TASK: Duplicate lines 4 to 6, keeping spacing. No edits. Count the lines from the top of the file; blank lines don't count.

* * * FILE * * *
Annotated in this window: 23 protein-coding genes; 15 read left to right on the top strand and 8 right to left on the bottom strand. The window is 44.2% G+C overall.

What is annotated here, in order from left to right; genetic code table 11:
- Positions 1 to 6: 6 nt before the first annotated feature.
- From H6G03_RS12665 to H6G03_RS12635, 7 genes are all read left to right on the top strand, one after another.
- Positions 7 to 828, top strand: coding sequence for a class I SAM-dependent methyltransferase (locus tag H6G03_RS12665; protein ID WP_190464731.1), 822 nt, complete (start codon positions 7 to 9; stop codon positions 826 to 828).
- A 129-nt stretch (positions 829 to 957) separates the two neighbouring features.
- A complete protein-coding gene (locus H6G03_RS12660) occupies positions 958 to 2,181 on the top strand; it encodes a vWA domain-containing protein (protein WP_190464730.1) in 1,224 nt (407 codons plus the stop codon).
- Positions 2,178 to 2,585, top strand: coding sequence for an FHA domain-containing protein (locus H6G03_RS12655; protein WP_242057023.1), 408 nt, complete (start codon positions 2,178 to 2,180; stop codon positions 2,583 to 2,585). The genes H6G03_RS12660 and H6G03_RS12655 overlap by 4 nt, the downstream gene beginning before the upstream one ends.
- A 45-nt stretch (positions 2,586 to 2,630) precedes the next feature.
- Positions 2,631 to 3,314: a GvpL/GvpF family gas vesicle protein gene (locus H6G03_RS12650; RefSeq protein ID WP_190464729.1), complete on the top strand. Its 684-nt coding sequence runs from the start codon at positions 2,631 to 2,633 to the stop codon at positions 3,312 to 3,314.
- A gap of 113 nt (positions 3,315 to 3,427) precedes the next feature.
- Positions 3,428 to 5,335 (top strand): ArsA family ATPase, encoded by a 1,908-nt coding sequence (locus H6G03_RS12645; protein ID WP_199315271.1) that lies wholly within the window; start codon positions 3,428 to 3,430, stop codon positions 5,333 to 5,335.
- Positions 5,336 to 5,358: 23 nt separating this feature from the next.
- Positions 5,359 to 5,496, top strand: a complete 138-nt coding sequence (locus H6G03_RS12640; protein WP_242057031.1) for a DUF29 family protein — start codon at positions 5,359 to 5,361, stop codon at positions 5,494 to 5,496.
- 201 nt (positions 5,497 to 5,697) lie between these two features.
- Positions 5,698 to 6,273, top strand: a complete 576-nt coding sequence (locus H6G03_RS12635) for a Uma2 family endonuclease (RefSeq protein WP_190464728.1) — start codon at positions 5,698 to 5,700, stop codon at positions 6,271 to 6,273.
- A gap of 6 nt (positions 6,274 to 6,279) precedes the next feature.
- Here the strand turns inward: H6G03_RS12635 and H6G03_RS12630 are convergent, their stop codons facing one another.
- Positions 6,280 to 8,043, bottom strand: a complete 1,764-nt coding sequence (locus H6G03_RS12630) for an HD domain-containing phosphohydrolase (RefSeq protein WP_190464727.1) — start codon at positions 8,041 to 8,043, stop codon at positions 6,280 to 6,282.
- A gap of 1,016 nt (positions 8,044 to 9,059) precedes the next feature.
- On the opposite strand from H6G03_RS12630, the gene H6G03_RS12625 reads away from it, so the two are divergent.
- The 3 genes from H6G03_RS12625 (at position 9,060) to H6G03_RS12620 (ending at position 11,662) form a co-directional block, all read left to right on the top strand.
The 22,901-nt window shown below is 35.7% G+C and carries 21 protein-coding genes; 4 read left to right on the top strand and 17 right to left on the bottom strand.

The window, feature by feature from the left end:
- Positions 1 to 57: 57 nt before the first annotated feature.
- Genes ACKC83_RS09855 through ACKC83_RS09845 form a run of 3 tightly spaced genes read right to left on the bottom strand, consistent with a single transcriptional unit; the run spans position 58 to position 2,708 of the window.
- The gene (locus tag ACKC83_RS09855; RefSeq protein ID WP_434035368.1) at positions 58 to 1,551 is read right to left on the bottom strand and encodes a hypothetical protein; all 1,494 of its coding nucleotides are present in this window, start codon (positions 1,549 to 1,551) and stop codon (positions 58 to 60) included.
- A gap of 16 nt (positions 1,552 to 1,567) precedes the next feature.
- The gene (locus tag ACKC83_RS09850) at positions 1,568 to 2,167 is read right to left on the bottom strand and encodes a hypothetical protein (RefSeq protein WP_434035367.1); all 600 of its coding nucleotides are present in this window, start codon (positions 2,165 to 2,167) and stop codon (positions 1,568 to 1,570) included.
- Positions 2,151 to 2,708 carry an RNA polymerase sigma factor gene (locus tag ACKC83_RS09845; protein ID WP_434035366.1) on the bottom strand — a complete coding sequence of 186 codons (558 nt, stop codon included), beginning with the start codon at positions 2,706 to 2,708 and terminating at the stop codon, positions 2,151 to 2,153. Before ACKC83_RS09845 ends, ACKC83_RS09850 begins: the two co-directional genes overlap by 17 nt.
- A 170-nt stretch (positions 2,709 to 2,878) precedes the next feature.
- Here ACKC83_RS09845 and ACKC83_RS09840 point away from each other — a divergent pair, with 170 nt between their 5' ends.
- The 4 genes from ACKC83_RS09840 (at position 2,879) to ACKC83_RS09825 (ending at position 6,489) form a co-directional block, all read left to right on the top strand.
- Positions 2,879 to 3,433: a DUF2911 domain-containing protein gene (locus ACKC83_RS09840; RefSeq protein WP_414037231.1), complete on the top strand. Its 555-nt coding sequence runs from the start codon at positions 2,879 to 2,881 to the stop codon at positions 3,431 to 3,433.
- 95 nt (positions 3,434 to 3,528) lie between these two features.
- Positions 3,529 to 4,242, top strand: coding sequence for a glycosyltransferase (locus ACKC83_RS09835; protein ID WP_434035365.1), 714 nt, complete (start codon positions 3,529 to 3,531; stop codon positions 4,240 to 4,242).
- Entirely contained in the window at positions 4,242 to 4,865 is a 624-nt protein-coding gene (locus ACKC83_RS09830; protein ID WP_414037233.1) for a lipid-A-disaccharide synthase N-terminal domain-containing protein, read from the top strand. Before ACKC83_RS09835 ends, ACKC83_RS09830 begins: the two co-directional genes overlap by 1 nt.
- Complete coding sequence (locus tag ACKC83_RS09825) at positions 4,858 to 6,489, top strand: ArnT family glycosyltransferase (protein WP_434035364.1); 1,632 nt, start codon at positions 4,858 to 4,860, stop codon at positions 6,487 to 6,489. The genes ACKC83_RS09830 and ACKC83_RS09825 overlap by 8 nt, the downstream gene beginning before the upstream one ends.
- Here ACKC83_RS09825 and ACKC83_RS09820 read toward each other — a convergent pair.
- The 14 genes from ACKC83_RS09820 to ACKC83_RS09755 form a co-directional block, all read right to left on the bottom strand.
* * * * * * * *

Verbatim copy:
- From H6G03_RS12665 to H6G03_RS12635, 7 genes are all read left to right on the top strand, one after another.
- Positions 7 to 828, top strand: coding sequence for a class I SAM-dependent methyltransferase (locus tag H6G03_RS12665; protein ID WP_190464731.1), 822 nt, complete (start codon positions 7 to 9; stop codon positions 826 to 828).
- A 129-nt stretch (positions 829 to 957) separates the two neighbouring features.